Winter in the land of Rum : Komnenian defenses against the Turks in Western Anatolia
Deluigi, Humberto Cesar Hugo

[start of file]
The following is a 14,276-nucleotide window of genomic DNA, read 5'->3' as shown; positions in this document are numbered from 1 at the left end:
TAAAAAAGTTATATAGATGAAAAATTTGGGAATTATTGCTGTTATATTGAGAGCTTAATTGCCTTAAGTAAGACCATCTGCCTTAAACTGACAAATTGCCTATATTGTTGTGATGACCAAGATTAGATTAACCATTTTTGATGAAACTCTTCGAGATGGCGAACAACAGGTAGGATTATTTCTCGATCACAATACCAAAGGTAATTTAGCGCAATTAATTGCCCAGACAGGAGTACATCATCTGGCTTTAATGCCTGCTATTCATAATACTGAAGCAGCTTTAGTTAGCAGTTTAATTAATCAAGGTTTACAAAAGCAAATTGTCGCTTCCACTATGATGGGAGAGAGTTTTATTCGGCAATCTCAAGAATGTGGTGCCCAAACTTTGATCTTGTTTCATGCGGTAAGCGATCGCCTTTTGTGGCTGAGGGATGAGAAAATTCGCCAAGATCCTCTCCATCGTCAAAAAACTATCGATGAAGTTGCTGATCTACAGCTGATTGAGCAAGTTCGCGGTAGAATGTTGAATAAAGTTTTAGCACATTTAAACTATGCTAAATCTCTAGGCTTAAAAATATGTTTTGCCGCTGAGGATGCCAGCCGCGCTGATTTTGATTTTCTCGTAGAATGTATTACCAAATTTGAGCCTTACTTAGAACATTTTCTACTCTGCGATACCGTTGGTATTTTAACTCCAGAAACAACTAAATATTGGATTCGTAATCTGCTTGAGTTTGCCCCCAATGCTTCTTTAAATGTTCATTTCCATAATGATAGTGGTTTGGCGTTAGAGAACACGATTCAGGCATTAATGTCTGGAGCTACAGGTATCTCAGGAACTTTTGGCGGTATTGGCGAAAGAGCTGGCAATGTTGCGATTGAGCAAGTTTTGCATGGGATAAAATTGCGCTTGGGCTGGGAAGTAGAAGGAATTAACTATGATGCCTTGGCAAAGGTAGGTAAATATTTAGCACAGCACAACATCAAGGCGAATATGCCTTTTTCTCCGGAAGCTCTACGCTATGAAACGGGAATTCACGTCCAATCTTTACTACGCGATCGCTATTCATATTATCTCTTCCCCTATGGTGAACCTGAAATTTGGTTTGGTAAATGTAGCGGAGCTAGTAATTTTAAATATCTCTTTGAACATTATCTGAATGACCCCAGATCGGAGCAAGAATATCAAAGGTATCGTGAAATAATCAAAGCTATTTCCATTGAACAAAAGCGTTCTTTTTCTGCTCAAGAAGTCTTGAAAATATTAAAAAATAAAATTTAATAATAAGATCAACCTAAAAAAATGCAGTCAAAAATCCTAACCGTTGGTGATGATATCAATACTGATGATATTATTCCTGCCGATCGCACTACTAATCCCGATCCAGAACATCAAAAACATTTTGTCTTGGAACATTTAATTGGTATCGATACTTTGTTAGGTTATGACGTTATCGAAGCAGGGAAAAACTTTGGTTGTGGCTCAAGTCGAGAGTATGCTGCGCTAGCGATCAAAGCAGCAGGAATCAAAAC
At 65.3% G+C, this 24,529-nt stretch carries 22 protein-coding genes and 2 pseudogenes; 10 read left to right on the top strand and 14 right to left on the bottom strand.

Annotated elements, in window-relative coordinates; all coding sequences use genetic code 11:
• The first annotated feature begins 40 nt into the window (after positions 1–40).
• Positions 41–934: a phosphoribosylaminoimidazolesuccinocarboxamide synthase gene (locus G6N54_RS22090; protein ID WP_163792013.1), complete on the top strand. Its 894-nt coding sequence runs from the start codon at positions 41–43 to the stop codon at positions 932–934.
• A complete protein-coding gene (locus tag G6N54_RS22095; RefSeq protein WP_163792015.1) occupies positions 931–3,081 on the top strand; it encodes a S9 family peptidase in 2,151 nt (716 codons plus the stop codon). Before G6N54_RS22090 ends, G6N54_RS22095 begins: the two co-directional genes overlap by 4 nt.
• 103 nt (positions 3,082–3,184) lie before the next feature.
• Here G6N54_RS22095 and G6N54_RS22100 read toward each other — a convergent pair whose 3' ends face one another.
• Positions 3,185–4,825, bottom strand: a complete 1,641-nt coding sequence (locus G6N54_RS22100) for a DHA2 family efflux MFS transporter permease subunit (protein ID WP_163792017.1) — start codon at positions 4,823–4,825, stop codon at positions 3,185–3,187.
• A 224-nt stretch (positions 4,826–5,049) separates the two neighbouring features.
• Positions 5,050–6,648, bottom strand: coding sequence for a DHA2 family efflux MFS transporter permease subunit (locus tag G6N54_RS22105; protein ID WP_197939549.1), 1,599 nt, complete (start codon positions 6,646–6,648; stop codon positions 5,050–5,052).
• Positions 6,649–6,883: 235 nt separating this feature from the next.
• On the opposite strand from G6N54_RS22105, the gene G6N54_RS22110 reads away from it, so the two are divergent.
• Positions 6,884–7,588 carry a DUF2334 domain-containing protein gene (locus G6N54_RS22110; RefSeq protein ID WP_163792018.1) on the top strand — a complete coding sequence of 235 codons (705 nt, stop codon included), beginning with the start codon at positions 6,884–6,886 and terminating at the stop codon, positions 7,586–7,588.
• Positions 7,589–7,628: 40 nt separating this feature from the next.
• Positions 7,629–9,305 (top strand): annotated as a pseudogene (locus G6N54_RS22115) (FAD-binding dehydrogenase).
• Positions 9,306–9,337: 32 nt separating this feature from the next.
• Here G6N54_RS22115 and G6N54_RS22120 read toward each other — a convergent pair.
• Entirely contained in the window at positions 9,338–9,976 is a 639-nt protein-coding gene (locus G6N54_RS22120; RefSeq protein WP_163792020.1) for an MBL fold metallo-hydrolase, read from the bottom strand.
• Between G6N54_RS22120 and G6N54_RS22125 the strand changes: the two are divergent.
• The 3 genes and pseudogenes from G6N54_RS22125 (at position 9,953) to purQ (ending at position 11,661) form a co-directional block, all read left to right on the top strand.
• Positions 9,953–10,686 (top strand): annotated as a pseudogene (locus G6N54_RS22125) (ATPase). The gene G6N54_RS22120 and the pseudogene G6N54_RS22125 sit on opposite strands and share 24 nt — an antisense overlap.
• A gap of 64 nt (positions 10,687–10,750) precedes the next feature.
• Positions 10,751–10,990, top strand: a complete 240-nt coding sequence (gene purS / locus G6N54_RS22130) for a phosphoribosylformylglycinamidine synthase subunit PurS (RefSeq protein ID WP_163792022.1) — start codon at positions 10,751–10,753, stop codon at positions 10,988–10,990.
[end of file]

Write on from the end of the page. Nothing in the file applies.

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Castles constitute the most abundant group of Byzantine remains in Anatolia, and offer historians and archaeologists the opportunity to more fully understand both Byzantine settlement patterns and defensive systems through the ages. However, due to their inaccessibility, lack of distinctive construction techniques, and an absence of evidence for secure dating these monuments have often been neglected by Byzantinists. At the same time, historical sources of the eleventh and twelfth centuries make it clear that the Komnenian emperors Alexios, John, and Manuel all engaged in extensive fortification activities. This thesis seeks to critically unite the historical and archaeological evidence for Komnenian fortifications, with the goal of further understanding the Komnenian defensive strategy and evaluating its results. Following a historical overview of Turkish settlement in Anatolia and the Byzantine response, forty Komnenian castles are surveyed, half of them historically attested and the other half assigned to the period based on historical likelihood and, where possible, stylistic similarities with known Komnenian fortifications. The conclusion argues that while the Komneni were generally successful in dealing with the Selçuks diplomatically, they were unable to solve the problem of the nomadic Türkmen, against whom their fortification program was overwhelmingly directed.